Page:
Jean-Pierre Melville’s portrait of a small group of French Resistance fighters left me shaken. The film has very little violence in it, but it produces a non-stop feeling of acute tension. In his “minimalist” directorial style, Melville’s characters rarely discuss their feelings or motivations. They rarely discuss anything. The Germans are methodical, brutal, and occasionally openly sadistic. The fighters move around in the death-maze created by the Nazi occupation, carrying out their missions and trying not to get caught…yet.
They sense that they will all be caught, eventually. Life and death frequently hinge on split-second decisions, or just plain chance. In an early sequence, the main character finds himself on a bench in Gestapo headquarters sitting next to another man waiting for questioning. The only outcome of interrogation is death. With a few words at an opportune moment, a plan is formed. The hero escapes, and the other? Did he escape the machine gun fire we hear? We, and the hero, never know.
The army is one of shadows, in the shadows, but also of shadow-people. To preserve security, no one knows much of the history of anyone else. An important figure in the organization is a family relation to another, lesser figure. Neither knows of the other’s work. The less known, the less said during the inevitable torture. That’s if you don’t get the chance to swallow your cyanide first.
Sounds like a thriller? It’s not like any other. The people are ordinary, made extraordinary by their ordeal. No heroic missions – it’s not even clear how much they accomplish – so much of the action centers on their responses to the arrests of their associates. During one halcyon segment, a local noble provides his estate for use as a nocturnal airstrip for British planes, and all goes remarkably well for a while. The man was a reactionary before the war, but he came around. We are told matter-of-factly that the Germans rounded him up with his private militia of local farmers and shot them all without trial. Back to the alleyways…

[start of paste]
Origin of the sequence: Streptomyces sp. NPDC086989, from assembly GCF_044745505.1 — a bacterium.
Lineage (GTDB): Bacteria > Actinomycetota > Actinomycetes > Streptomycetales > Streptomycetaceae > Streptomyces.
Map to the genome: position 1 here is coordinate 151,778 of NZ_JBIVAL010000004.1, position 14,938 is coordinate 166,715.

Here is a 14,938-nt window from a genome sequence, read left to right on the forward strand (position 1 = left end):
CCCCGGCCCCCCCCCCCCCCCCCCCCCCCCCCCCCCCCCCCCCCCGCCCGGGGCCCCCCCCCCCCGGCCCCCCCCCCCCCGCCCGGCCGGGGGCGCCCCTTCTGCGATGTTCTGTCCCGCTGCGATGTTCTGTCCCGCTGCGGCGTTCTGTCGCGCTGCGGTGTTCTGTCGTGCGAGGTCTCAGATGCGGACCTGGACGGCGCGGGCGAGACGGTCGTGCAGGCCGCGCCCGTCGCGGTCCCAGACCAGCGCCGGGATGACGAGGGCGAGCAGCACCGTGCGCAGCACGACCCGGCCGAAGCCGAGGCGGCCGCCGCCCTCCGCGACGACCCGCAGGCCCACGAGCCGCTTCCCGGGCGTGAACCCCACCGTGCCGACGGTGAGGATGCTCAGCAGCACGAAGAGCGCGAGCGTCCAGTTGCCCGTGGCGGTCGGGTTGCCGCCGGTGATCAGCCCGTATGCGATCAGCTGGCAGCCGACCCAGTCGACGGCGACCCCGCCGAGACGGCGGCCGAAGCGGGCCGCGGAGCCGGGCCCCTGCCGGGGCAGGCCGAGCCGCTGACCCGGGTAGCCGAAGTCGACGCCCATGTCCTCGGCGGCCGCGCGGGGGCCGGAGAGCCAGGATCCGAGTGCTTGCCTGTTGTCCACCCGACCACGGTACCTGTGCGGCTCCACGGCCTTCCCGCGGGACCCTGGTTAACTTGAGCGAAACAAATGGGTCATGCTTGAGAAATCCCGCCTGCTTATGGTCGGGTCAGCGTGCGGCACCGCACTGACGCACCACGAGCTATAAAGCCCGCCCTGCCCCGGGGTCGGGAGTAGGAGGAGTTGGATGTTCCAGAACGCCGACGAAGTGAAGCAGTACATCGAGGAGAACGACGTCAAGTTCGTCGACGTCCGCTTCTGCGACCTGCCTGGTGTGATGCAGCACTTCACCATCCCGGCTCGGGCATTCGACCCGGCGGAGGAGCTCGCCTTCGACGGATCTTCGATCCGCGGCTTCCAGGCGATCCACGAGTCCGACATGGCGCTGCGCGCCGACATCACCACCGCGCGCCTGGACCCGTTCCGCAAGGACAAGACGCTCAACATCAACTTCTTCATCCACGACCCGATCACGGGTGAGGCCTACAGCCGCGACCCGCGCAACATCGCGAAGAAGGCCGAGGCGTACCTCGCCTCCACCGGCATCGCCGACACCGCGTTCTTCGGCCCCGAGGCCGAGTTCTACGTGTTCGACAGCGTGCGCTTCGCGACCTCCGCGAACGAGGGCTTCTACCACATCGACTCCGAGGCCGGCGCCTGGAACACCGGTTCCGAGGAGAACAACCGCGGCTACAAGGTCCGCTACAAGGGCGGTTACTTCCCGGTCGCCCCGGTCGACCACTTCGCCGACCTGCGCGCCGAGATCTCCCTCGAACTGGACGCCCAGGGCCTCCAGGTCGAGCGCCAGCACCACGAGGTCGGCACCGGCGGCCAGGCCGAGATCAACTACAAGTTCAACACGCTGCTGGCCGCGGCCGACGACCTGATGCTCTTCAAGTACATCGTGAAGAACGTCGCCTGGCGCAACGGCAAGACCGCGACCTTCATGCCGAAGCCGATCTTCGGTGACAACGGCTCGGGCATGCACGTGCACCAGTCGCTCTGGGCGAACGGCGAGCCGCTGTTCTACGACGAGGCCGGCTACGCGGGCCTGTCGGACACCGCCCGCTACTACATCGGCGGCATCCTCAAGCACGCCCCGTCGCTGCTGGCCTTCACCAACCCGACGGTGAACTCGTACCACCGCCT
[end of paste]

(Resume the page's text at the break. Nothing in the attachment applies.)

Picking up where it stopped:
I read that some left-wing critics in 1969 (the year of its release – it was not successful and was hardly seen until its recent restoration) called the film “Gaulist propaganda.” De Gaulle was considered by many, at that time, to be a reactionary obstacle to progress in France, his glory days as the leader of the Free French were far behind.
There is a scene in the film in which de Gaulle is featured briefly, pinning a medal on a Resistance leader who is clearly moved to be in his presence. But as for la politique quotidienne – everyday politics, that is – I think the film is way beyond that. In an early scene, when the main character is in a prison camp, he addresses a young fellow inmate, an inexperienced, self-identified communist, as “comrade.” The young man, surprised, asks, “Are you a communist too?” “No,” he replies. “But I have comrades.” They make an escape plan.
The sequence of images below is from the climactic scene at the end. Mathilde (Simone Signoret) the mastermind of so many operations is compromised by the Nazis. She must be eliminated. She accepts her fate. It is the only way.
[I don't want to give too much away, but on at least one occasion, Melville's style was so minimalist, I was confused about a fact that provides a powerful emotional statement. The scene takes place in the dead of night, but because, in film, there must be some light, I was left somewhat in the dark!]